Upbeat economic data raising hopes US economy could skip recession
By Peter Gibson, Chief Investment Officer
Beginning with their first rate hike of this economic cycle in March, 2022, the Federal Reserve has sought to engineer a slowdown in economic growth which would bring inflation back to their long-term goal of 2%. The dramatic speed of rate hikes and monetary policy tightening since then quickly raised recession fears with expectations that 2023 would see the onset of a material economic slowdown. A weak first quarter of economic data supported the thesis that a recession was around the corner, but continued strength in the labor market fueled a rebound in consumer spending which has failed to wilt in the face of higher interest rates.
As we enter the fourth quarter of 2023, those recession expectations are now beginning to recede as American consumers haven’t gotten the memo that they are supposed to be pulling back. From December through June of this year, economists were steadfast in their expectations for an oncoming recession, with 65% of those surveyed consistently expecting a recession within the next twelve months. Since then, recession expectations have been dialed back, with only 55% of economists now forecasting a material slowdown. The primary factor fueling consumers’ ability to continue spending has been the strong labor market, as evidenced by the number of Americans applying for state unemployment insurance.
As the chart above indicates, a rise in initial claims for jobless benefits followed a large round of announced layoffs earlier this year. But since June, the number of individuals filing claims for those benefits has continued to drop as employer layoffs abated and hiring has rebounded, with September’s payroll growth of 336,000 outpacing all economist expectations.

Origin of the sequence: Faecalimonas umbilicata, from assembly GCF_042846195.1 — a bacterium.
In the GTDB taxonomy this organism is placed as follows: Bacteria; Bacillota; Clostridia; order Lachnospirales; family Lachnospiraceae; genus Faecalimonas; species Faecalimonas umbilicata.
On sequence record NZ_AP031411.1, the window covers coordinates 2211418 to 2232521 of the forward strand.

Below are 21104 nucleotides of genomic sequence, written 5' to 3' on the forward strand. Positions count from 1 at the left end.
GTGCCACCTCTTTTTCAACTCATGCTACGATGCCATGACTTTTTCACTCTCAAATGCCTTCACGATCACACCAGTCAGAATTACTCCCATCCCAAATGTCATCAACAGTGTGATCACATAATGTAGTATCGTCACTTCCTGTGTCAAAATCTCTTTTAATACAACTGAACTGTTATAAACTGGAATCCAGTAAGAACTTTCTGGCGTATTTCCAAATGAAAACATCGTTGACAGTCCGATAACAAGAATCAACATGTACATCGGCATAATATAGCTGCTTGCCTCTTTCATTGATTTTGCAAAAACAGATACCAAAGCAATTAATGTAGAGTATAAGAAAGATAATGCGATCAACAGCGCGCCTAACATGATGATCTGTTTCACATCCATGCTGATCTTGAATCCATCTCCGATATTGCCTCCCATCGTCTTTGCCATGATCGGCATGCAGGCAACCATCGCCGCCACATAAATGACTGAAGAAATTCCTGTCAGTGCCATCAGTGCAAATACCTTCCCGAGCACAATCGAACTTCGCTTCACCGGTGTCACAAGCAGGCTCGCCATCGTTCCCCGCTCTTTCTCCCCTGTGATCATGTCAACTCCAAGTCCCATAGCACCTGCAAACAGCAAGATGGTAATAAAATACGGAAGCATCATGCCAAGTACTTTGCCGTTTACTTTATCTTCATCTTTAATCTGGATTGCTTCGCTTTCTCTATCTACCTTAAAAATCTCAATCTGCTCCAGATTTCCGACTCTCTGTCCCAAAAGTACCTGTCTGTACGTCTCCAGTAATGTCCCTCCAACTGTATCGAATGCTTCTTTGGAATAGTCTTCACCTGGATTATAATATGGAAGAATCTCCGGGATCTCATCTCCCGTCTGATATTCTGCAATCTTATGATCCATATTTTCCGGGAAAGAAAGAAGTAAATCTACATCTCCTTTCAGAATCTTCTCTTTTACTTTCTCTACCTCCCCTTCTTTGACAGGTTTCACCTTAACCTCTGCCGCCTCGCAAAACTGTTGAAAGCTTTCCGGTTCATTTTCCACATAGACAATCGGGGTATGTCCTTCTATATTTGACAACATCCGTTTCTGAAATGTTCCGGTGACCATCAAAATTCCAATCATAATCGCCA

However, this strong rebound could prove to be its own undoing as the Federal Reserve is committed to pushing inflation lower. Despite the improvement in inflation measures over the past year, annual inflation is still running above target at approximately 4% using the Federal Reserve’s preferred price measure. Of note, the headline PCE inflation measure (in blue below) has actually risen the last two months, an unwelcome development for policymakers.
The combination of a nascent economic recovery amid a continued tight monetary policy environment has many economic forecasters wondering if the US economy can indeed thread the needle and return to its long-term growth path without entering a recession. This has proved an elusive goal for Fed policy makers in previous monetary policy tightening cycles. The recent economic data has resulted in the base case expectation that interest rates will need to stay at these relatively high levels longer than previously forecast in order to bring down inflation, with the outside chance that additional rate hikes may be needed.
This means that credit unions should be prepared for the current rate environment to persist through the remainder of the year and through much of 2024. While Fed funds futures are currently indicating a potential rate cut in mid-2024, inflation statistics do not support such a forecast and will need to materially improve in order to bring possible rate cuts on to the Fed’s agenda. The high rate environment will likely keep liquidity pressures high, as depositors with large balances look for higher yields available in CDs or money market funds.
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